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Purdue urban arborist discusses the power and beauty of trees

W

hen Lindsey Purcell admires a tree – and as the Purdue University urban forestry specialist, he does that a lot – age comes before beauty.

“I don’t play favorites,” Purdue’s urban forestry specialist insists. “However, I do prefer the veteran trees, which have a history. Who doesn’t love big trees?”

Today is the final Friday of April, the traditional date to celebrate Arbor Day and an ideal time to hear from Purcell, who before coming to Purdue in 2008 was a forestry supervisor and city forester for Indianapolis.

forest with highlighted green tree (medium size)
Photo by Tom Campbell

 

Question: What is the most significant change or accomplishment at Purdue, on-campus and off-campus over the last decade?

Answer: An improved attitude toward urban forestry in our department. Also, a renewed interest in tree planting on our campus. We are currently working on a major campus-wide planting initiative that will improve our urban forest locally and regionally.

Q: You are executive director of the Indiana Arborists Association. What issues and/or concerns are high on that group’s list?

A: Our primary goal is improving safety and efficiency in the practice and providing education and outreach on current and emerging issues as well as best management practices. This translates into better service to clients and improved stewardship of our community trees.

Q: Is the old saying true – that yesterday was the best time to plant a tree, but today is good, too?

A: We are losing canopy nationwide at an alarming rate, which contributes to poor health and reduced quality of life. Planting trees is good anytime. But I would be happier if we would focus less on planting and more on preservation. Also, planting trees in the right place and the right way. We all want to plant trees for the future. I would rather plant trees with a future!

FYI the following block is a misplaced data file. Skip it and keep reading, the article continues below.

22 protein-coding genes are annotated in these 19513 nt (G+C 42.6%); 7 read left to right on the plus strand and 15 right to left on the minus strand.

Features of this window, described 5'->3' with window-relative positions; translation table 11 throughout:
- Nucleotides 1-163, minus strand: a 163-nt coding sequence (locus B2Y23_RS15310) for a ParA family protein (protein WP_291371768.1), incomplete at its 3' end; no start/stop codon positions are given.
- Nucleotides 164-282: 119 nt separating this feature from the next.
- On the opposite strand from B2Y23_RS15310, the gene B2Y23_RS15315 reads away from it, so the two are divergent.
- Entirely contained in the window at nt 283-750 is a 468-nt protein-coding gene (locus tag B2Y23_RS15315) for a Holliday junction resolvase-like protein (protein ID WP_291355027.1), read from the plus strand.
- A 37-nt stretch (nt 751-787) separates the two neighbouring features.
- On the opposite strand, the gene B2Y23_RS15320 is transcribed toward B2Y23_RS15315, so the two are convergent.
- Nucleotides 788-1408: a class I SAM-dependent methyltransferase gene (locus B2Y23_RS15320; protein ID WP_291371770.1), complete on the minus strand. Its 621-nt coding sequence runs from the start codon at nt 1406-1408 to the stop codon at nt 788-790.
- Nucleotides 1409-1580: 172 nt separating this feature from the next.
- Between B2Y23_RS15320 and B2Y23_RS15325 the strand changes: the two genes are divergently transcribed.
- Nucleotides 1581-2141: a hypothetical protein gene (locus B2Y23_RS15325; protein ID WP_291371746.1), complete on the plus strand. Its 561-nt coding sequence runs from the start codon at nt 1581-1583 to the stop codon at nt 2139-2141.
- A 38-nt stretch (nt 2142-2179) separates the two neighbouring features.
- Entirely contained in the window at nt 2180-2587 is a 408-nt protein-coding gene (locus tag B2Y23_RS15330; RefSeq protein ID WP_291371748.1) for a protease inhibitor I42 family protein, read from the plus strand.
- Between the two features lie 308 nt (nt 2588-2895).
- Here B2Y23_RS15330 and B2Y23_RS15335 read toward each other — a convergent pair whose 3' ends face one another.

Lindsey Purcell (with safety equipment) inspecting a tree, urban forestry specialist
Photo provided by Lindsey Purcell

Q: Purdue offers a minor in urban forestry. Are enough students interested in the field? Will the state or nation need more urban forestry specialists in the future?

A: This is a continually growing career path with not nearly enough qualified applicants. It’s always interesting to hear students say they never knew this was a career and wished they had known sooner. With increasing importance of trees in the built environment being recognized, we can expect an increased demand for students in arboriculture and urban forestry.

Q: Surely forestry specialists have a seat at the climate change table. Are your voices heard?

A: I could speak for hours on this topic relative to making a difference. As urban foresters, ecologists, and arborists, our work contributes to creating more ecologically sustainable communities. Anyone who plants and maintains trees in the built environment can be considered urban foresters, stewards responsible for our environment and quality of life.

In the face of climate change, the green industry and supporting organizations need to position themselves as a solution in the agenda. There are tremendous opportunities for urban forestry activities to align with overall community goals and sustainability initiatives. The spotlight is now on us, stewards of our natural resources, making a difference locally, regionally and globally.

Q: When’s the last time you looked at a tree and didn’t immediately know what species it was?

A: When I was a guest lecturer in Florida. Those trees are our houseplants!

Q: When you drive into a city or town for the first time, do you automatically start evaluating the urban forest?

A: I can’t go anywhere without scrutinizing the canopy, maintenance, planting strategies and so on. I am also probably the only guy who does a tree risk evaluation prior to parking his car or camper under a tree. Even more frustrating to my wife: Taking pictures. So many teaching moments to capture on the camera. She once grabbed my phone and lamented that I have more pictures of trees than her! 

National recognition

For the 12th consecutive year, Purdue’s West Lafayette campus has earned Tree Campus Higher Education recognition from the Arbor Day Foundation. Phil Richey, manager of the Grounds Maintenance Facility, praised Peter Vaughn and Jeff Woolard for championing the campus tree care plan. The Arbor Day Foundation also cited Purdue Northwest campuses (Hammond, Westville and the Gabis Arboretum.)

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